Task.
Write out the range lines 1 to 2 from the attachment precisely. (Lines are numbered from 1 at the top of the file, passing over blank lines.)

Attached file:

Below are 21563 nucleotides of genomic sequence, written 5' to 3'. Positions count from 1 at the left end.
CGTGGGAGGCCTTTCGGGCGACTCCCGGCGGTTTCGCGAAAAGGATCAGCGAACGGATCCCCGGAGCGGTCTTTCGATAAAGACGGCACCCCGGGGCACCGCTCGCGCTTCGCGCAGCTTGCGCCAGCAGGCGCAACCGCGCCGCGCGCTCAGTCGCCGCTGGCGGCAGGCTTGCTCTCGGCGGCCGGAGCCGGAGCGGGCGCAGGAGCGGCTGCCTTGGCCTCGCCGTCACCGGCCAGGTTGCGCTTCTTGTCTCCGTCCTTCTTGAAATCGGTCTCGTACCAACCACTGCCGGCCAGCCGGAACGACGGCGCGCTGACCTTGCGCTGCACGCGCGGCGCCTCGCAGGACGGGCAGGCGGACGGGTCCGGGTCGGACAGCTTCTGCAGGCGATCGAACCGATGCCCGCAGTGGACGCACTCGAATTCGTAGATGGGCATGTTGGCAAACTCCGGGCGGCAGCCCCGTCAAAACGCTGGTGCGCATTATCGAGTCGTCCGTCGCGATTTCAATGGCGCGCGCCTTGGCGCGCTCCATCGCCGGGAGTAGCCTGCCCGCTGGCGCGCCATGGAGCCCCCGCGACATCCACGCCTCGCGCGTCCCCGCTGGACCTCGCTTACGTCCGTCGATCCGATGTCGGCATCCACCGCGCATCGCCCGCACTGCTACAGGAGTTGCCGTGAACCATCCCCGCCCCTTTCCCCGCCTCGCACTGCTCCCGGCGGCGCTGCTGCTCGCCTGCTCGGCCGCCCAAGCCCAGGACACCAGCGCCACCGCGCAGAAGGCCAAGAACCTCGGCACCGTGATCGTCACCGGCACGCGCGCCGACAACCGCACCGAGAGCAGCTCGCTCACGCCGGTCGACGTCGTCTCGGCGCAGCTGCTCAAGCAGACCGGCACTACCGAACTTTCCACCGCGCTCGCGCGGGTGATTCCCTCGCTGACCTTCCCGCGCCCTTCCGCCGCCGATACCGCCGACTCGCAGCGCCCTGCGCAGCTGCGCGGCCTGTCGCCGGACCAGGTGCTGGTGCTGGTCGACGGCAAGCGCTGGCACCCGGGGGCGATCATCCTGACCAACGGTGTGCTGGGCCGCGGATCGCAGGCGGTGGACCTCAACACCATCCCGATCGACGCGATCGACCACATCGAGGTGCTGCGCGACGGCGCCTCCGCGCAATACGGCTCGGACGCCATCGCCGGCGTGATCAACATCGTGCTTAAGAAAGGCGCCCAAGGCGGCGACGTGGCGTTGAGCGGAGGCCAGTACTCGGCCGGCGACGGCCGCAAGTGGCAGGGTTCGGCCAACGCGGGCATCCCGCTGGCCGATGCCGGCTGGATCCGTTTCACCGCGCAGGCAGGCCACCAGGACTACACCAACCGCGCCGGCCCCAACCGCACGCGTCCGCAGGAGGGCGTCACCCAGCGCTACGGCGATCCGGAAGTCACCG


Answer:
Below are 21563 nucleotides of genomic sequence, written 5' to 3'. Positions count from 1 at the left end.
CGTGGGAGGCCTTTCGGGCGACTCCCGGCGGTTTCGCGAAAAGGATCAGCGAACGGATCCCCGGAGCGGTCTTTCGATAAAGACGGCACCCCGGGGCACCGCTCGCGCTTCGCGCAGCTTGCGCCAGCAGGCGCAACCGCGCCGCGCGCTCAGTCGCCGCTGGCGGCAGGCTTGCTCTCGGCGGCCGGAGCCGGAGCGGGCGCAGGAGCGGCTGCCTTGGCCTCGCCGTCACCGGCCAGGTTGCGCTTCTTGTCTCCGTCCTTCTTGAAATCGGTCTCGTACCAACCACTGCCGGCCAGCCGGAACGACGGCGCGCTGACCTTGCGCTGCACGCGCGGCGCCTCGCAGGACGGGCAGGCGGACGGGTCCGGGTCGGACAGCTTCTGCAGGCGATCGAACCGATGCCCGCAGTGGACGCACTCGAATTCGTAGATGGGCATGTTGGCAAACTCCGGGCGGCAGCCCCGTCAAAACGCTGGTGCGCATTATCGAGTCGTCCGTCGCGATTTCAATGGCGCGCGCCTTGGCGCGCTCCATCGCCGGGAGTAGCCTGCCCGCTGGCGCGCCATGGAGCCCCCGCGACATCCACGCCTCGCGCGTCCCCGCTGGACCTCGCTTACGTCCGTCGATCCGATGTCGGCATCCACCGCGCATCGCCCGCACTGCTACAGGAGTTGCCGTGAACCATCCCCGCCCCTTTCCCCGCCTCGCACTGCTCCCGGCGGCGCTGCTGCTCGCCTGCTCGGCCGCCCAAGCCCAGGACACCAGCGCCACCGCGCAGAAGGCCAAGAACCTCGGCACCGTGATCGTCACCGGCACGCGCGCCGACAACCGCACCGAGAGCAGCTCGCTCACGCCGGTCGACGTCGTCTCGGCGCAGCTGCTCAAGCAGACCGGCACTACCGAACTTTCCACCGCGCTCGCGCGGGTGATTCCCTCGCTGACCTTCCCGCGCCCTTCCGCCGCCGATACCGCCGACTCGCAGCGCCCTGCGCAGCTGCGCGGCCTGTCGCCGGACCAGGTGCTGGTGCTGGTCGACGGCAAGCGCTGGCACCCGGGGGCGATCATCCTGACCAACGGTGTGCTGGGCCGCGGATCGCAGGCGGTGGACCTCAACACCATCCCGATCGACGCGATCGACCACATCGAGGTGCTGCGCGACGGCGCCTCCGCGCAATACGGCTCGGACGCCATCGCCGGCGTGATCAACATCGTGCTTAAGAAAGGCGCCCAAGGCGGCGACGTGGCGTTGAGCGGAGGCCAGTACTCGGCCGGCGACGGCCGCAAGTGGCAGGGTTCGGCCAACGCGGGCATCCCGCTGGCCGATGCCGGCTGGATCCGTTTCACCGCGCAGGCAGGCCACCAGGACTACACCAACCGCGCCGGCCCCAACCGCACGCGTCCGCAGGAGGGCGTCACCCAGCGCTACGGCGATCCGGAAGTCACCG